Orange County

Orange County Expected to Recommend, Rather Than Require, Face Coverings After Health Officer Resigns

The expected change in policy comes days after Dr. Nichole Quick, who issued the mask mandate last month, abruptly resigned Monday evening following threats and a protest in front of her home as well as push back from two Orange County supervisors.

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Orange County Health Care Agency Director Dr. Clayton Chau, who is also the interim public health officer, is expected on Thursday to issue a new order regarding facial coverings, making it a "strong recommendation" to wear one instead of a mandate during the COVID-19 pandemic.

The expected change in policy comes days after Dr. Nichole Quick, who issued the mask mandate last month, abruptly resigned Monday evening following threats and a protest in front of her home as well as push back from two Orange County supervisors.

Orange County Supervisor Lisa Bartlett said Chau was expected Thursday to alter Quick's order to make mask wearing "strongly recommended" instead of required with the new order to take effect at midnight.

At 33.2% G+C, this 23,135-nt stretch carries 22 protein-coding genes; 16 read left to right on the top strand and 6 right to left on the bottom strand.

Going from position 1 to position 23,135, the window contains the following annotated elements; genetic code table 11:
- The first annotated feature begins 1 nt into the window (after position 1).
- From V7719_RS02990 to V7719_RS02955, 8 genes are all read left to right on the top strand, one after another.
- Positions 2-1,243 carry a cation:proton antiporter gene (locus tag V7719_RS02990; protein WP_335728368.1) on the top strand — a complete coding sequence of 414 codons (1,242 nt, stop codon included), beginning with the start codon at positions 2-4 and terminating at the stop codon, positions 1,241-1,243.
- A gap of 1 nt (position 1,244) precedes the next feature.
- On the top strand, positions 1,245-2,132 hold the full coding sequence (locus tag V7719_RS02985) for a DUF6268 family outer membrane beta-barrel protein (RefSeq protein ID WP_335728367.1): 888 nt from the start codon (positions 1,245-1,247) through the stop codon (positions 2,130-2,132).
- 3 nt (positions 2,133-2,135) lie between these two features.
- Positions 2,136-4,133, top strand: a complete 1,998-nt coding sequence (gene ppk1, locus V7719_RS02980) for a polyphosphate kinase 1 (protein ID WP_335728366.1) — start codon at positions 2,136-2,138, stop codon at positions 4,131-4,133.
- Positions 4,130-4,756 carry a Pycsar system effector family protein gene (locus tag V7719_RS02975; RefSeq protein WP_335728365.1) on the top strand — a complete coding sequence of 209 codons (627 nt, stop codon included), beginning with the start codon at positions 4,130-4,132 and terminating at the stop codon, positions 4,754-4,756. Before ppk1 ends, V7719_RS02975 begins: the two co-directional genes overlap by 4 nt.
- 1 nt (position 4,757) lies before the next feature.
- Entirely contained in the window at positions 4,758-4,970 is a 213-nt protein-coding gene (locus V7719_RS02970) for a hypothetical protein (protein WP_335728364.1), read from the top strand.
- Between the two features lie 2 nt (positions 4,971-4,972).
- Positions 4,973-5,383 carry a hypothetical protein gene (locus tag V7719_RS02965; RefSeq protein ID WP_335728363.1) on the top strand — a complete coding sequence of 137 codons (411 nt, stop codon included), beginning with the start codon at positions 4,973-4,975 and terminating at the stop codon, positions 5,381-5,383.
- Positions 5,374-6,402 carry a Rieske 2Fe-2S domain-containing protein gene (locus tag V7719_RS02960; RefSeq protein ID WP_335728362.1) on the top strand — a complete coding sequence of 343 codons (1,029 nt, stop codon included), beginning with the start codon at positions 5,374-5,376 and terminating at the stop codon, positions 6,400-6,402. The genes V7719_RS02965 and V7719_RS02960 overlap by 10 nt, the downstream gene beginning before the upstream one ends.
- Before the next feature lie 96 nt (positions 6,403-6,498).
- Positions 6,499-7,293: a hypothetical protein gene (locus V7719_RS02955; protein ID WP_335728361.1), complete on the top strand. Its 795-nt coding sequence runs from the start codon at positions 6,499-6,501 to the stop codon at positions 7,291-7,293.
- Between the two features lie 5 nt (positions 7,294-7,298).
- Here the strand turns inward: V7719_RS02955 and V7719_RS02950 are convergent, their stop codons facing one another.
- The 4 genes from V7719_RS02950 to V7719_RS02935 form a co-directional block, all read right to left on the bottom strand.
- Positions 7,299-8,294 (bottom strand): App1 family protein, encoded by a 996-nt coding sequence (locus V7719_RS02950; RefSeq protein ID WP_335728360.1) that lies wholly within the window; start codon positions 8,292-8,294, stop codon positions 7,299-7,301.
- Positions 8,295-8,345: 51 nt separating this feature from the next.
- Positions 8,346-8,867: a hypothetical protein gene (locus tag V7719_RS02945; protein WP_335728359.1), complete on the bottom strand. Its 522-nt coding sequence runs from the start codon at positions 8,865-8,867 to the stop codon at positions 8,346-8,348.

Bartlett said she wants to keep the county's mask ordinance adopted in April to remain in place for grocery stores and other retail businesses.

"I want to keep that in effect not only to protect the public but the workers," Bartlett said. "There are certain businesses where  you can't do the six feet of social distancing."

Bartlett said the mask order will help boost confidence of diners and shoppers.

"I think the public at-large would feel more comfortable knowing that businesses are taking those extra precautions when they can't socially distance," Bartlett said.

Chau on Tuesday defended Quick's mask order, which was issued last month as county officials received permission from the state to reopen some businesses, including dining in restaurants.

Quick said she issued the mask mandate, which is required whenever a resident cannot maintain six feet of social distancing, because she feared an outbreak of cases as more people congregated as stay-at-home orders were relaxed.

Chau was appointed interim public health officer on Tuesday. Chau, who also has a doctorate in clinical psychology, was appointed head of the Health Care Agency in April to succeed Richard Sanchez, who took over as head of CalOptima, the county's insurance program for low-income residents.

Copyright CNS - City News Service
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